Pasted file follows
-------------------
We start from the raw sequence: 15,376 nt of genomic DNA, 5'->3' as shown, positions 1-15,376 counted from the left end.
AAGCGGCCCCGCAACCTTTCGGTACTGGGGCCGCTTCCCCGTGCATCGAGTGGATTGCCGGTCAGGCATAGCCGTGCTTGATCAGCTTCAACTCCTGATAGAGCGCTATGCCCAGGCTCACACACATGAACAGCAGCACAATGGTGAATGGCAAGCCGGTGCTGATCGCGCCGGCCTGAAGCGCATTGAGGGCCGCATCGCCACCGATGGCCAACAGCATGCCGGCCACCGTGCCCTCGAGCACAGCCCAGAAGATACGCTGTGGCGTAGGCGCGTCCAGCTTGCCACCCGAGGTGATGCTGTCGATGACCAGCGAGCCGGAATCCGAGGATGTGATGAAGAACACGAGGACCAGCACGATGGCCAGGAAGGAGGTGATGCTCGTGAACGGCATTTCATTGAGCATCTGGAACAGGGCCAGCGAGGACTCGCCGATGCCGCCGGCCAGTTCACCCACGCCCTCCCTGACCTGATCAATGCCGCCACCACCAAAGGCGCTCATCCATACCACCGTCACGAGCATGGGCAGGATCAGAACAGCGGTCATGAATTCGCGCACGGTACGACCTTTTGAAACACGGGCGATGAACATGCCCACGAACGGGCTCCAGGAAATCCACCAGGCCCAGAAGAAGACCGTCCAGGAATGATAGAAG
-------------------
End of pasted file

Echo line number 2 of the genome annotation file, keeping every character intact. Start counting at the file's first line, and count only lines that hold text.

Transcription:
AAGCGGCCCCGCAACCTTTCGGTACTGGGGCCGCTTCCCCGTGCATCGAGTGGATTGCCGGTCAGGCATAGCCGTGCTTGATCAGCTTCAACTCCTGATAGAGCGCTATGCCCAGGCTCACACACATGAACAGCAGCACAATGGTGAATGGCAAGCCGGTGCTGATCGCGCCGGCCTGAAGCGCATTGAGGGCCGCATCGCCACCGATGGCCAACAGCATGCCGGCCACCGTGCCCTCGAGCACAGCCCAGAAGATACGCTGTGGCGTAGGCGCGTCCAGCTTGCCACCCGAGGTGATGCTGTCGATGACCAGCGAGCCGGAATCCGAGGATGTGATGAAGAACACGAGGACCAGCACGATGGCCAGGAAGGAGGTGATGCTCGTGAACGGCATTTCATTGAGCATCTGGAACAGGGCCAGCGAGGACTCGCCGATGCCGCCGGCCAGTTCACCCACGCCCTCCCTGACCTGATCAATGCCGCCACCACCAAAGGCGCTCATCCATACCACCGTCACGAGCATGGGCAGGATCAGAACAGCGGTCATGAATTCGCGCACGGTACGACCTTTTGAAACACGGGCGATGAACATGCCCACGAACGGGCTCCAGGAAATCCACCAGGCCCAGAAGAAGACCGTCCAGGAATGATAGAAG